Mortgage Debt Relief Bill in California: Not Quite as Forgiving

Like the housing market, debt relief is a little more expensive in California.

On the state level, Senate Bill (SB) 1055, authored by Sen. Michael J. Machado, passed the Senate Revenue and Taxation Committee on an 8-0 vote. The measure would help California taxpayers whose lenders have forgiven a portion of their mortgage debt, by allowing them to exclude the forgiven debt from their incomes for state income tax purposes. Under existing state tax law, forgiven debt on mortgages is taxable to the borrower as ordinary income for the year in which the debt is forgiven. Per the Franchise Tax Board:

"If it passes, SB 1055 will conform to specified provisions of the federal Mortgage Forgiveness Debt Relief Act of 2007 – with a notable difference. For California taxpayers, the period of excludable discharges would be from January 1, 2007, to December 31, 2008. The federal period of excludable discharges is from January 1, 2007, to December 31, 2009."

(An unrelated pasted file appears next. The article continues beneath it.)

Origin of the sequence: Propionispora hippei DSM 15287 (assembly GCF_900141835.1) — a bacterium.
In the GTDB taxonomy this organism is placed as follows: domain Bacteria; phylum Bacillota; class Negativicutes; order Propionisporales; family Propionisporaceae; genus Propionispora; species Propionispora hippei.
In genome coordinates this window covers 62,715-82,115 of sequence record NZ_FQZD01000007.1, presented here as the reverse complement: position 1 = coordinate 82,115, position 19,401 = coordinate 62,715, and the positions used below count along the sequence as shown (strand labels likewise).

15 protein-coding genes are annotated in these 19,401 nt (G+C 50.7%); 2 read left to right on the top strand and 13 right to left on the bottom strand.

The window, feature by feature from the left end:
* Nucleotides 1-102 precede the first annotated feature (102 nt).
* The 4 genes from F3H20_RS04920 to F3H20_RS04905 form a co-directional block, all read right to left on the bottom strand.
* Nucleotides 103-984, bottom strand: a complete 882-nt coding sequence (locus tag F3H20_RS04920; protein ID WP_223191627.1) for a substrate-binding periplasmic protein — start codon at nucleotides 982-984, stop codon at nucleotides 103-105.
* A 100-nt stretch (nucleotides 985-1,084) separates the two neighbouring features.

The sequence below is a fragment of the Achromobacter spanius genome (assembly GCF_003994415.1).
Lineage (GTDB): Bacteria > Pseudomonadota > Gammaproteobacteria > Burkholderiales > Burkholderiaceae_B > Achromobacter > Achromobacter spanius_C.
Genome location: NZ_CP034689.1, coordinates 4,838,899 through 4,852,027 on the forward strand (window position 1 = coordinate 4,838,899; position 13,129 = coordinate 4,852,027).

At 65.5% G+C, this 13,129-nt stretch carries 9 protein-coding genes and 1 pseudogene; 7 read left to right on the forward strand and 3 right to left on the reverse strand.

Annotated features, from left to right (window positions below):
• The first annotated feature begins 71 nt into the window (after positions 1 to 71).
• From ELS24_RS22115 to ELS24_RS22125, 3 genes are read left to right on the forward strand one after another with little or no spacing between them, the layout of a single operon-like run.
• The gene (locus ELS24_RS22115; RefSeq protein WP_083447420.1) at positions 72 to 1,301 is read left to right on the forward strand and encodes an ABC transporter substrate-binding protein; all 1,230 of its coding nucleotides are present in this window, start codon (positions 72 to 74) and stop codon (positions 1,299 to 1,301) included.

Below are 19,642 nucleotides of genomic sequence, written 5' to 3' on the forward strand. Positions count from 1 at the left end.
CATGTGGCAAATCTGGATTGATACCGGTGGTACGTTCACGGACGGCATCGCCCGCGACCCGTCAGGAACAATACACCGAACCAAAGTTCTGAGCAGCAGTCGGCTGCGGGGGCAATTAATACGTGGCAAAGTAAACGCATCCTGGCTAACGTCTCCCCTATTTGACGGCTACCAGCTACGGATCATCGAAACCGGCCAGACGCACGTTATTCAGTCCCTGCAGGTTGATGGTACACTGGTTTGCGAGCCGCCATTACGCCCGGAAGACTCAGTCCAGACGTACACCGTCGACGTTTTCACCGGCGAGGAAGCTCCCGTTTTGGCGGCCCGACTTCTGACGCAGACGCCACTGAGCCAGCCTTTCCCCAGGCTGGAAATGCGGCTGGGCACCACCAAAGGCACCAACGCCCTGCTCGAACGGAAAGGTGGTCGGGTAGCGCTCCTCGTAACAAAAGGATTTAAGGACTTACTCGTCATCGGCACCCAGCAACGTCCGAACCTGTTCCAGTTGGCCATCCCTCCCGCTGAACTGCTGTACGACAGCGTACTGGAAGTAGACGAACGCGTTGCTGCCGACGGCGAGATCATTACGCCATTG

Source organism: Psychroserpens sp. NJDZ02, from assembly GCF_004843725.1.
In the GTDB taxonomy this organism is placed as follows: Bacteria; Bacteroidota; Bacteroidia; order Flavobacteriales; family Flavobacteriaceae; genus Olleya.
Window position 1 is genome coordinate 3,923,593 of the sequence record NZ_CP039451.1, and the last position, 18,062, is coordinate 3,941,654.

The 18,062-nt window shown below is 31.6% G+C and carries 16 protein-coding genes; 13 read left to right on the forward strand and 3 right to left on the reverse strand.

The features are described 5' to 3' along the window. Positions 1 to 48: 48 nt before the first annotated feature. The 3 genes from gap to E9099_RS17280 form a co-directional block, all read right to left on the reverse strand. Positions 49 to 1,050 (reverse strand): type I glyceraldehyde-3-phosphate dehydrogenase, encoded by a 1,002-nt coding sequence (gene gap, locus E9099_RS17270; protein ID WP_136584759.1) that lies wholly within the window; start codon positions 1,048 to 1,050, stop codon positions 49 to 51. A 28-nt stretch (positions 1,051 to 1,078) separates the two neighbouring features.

For the federal Mortgage Relief Debt Forgiveness Act of 2007, look to Form 982 . Bankrate.com's summary for us is:
"Under the Mortgage Debt Forgiveness Act of 2007, some homeowners granted forgiveness of mortgage debt won't have to pay taxes on that amount. But there are some restrictions:

1. There is a limit on the forgiven debt: up to $2 million or $1 million for a married person filing a separate return.
2. The tax break also has a time limit. It only applies to mortgage debt discharged by a lender in 2007, 2008 or 2009.
3. The loan also must have been taken out to buy or build a primary residence, not a second or vacation home. If debt is forgiven on those additional properties, the owner will owe cancellation of debt income as usual."

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